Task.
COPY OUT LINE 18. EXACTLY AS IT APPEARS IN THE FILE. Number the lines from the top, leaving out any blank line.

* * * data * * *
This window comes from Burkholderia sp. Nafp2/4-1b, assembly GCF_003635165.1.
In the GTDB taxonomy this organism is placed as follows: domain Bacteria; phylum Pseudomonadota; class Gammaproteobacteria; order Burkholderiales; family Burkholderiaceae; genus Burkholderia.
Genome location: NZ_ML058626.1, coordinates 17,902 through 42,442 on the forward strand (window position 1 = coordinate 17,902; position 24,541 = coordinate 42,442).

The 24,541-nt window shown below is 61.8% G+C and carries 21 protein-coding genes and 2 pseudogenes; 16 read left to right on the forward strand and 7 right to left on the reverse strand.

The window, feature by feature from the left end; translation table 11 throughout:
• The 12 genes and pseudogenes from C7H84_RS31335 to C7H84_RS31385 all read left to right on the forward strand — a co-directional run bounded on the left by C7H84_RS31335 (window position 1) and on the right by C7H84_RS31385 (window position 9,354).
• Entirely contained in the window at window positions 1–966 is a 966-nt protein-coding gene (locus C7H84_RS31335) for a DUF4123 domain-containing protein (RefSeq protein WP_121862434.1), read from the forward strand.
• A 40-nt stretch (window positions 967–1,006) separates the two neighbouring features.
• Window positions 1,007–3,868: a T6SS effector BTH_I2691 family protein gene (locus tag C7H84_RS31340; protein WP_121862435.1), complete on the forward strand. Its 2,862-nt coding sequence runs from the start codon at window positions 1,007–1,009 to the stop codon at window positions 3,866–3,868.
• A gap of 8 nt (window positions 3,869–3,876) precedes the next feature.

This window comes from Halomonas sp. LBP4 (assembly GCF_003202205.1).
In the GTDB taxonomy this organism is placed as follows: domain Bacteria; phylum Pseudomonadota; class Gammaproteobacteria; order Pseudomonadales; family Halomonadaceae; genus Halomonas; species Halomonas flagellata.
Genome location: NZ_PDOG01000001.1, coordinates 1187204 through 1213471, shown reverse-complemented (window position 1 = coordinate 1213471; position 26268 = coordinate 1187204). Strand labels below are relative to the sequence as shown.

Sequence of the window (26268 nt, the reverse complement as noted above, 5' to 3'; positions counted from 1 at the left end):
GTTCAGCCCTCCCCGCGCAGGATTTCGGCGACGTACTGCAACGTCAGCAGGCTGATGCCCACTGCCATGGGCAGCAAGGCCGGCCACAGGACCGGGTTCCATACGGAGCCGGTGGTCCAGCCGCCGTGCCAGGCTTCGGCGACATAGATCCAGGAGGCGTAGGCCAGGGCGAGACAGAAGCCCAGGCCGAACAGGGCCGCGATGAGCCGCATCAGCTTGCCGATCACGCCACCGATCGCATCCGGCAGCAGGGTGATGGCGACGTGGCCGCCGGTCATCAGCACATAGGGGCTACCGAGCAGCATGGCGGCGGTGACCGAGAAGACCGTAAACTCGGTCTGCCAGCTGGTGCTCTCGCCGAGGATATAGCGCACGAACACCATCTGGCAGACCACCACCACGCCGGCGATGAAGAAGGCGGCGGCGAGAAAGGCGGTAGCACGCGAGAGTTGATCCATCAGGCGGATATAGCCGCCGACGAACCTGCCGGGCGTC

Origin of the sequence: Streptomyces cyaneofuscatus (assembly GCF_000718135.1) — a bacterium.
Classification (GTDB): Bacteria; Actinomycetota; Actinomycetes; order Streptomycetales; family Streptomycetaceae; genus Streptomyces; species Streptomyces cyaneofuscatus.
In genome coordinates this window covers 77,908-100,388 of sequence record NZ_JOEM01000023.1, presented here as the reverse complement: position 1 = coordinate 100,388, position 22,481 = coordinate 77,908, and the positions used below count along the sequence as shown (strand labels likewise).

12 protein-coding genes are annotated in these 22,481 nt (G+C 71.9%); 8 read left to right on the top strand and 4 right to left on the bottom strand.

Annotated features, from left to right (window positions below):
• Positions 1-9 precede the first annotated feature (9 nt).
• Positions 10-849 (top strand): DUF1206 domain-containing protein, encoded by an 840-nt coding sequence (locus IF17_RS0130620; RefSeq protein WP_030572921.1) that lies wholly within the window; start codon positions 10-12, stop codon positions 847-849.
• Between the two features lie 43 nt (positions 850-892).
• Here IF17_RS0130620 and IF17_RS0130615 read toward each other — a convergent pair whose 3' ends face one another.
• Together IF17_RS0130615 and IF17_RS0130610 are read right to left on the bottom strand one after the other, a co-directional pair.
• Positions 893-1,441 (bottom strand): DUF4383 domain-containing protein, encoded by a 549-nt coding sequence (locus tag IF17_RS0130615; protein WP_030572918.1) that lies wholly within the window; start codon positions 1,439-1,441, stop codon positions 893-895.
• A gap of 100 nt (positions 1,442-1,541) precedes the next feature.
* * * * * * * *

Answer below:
In genome coordinates this window covers 77,908-100,388 of sequence record NZ_JOEM01000023.1, presented here as the reverse complement: position 1 = coordinate 100,388, position 22,481 = coordinate 77,908, and the positions used below count along the sequence as shown (strand labels likewise).